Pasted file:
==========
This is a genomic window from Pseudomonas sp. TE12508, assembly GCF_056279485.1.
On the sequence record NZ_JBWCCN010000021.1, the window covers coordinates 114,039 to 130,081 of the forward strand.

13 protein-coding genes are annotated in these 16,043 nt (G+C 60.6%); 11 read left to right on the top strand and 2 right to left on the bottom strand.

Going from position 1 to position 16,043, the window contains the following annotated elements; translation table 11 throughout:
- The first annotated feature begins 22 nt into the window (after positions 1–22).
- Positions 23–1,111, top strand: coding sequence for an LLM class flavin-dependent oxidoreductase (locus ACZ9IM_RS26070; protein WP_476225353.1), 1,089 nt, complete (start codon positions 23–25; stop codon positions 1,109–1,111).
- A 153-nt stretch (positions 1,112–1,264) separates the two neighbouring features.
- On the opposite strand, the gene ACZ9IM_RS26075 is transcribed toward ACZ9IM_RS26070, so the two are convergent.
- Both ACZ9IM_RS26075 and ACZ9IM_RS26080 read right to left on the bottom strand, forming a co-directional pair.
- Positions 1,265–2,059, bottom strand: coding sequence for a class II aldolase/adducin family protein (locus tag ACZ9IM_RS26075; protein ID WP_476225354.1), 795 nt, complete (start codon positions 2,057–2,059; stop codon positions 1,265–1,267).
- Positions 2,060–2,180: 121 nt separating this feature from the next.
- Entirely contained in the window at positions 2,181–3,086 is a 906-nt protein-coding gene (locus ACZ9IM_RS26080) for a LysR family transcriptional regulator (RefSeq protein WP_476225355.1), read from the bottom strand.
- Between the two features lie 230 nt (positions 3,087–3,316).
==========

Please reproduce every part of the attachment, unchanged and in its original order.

This is a genomic window from Pseudomonas sp. TE12508, assembly GCF_056279485.1.
On the sequence record NZ_JBWCCN010000021.1, the window covers coordinates 114,039 to 130,081 of the forward strand.

13 protein-coding genes are annotated in these 16,043 nt (G+C 60.6%); 11 read left to right on the top strand and 2 right to left on the bottom strand.

Going from position 1 to position 16,043, the window contains the following annotated elements; translation table 11 throughout:
- The first annotated feature begins 22 nt into the window (after positions 1–22).
- Positions 23–1,111, top strand: coding sequence for an LLM class flavin-dependent oxidoreductase (locus ACZ9IM_RS26070; protein WP_476225353.1), 1,089 nt, complete (start codon positions 23–25; stop codon positions 1,109–1,111).
- A 153-nt stretch (positions 1,112–1,264) separates the two neighbouring features.
- On the opposite strand, the gene ACZ9IM_RS26075 is transcribed toward ACZ9IM_RS26070, so the two are convergent.
- Both ACZ9IM_RS26075 and ACZ9IM_RS26080 read right to left on the bottom strand, forming a co-directional pair.
- Positions 1,265–2,059, bottom strand: coding sequence for a class II aldolase/adducin family protein (locus tag ACZ9IM_RS26075; protein ID WP_476225354.1), 795 nt, complete (start codon positions 2,057–2,059; stop codon positions 1,265–1,267).
- Positions 2,060–2,180: 121 nt separating this feature from the next.
- Entirely contained in the window at positions 2,181–3,086 is a 906-nt protein-coding gene (locus ACZ9IM_RS26080) for a LysR family transcriptional regulator (RefSeq protein WP_476225355.1), read from the bottom strand.
- Between the two features lie 230 nt (positions 3,087–3,316).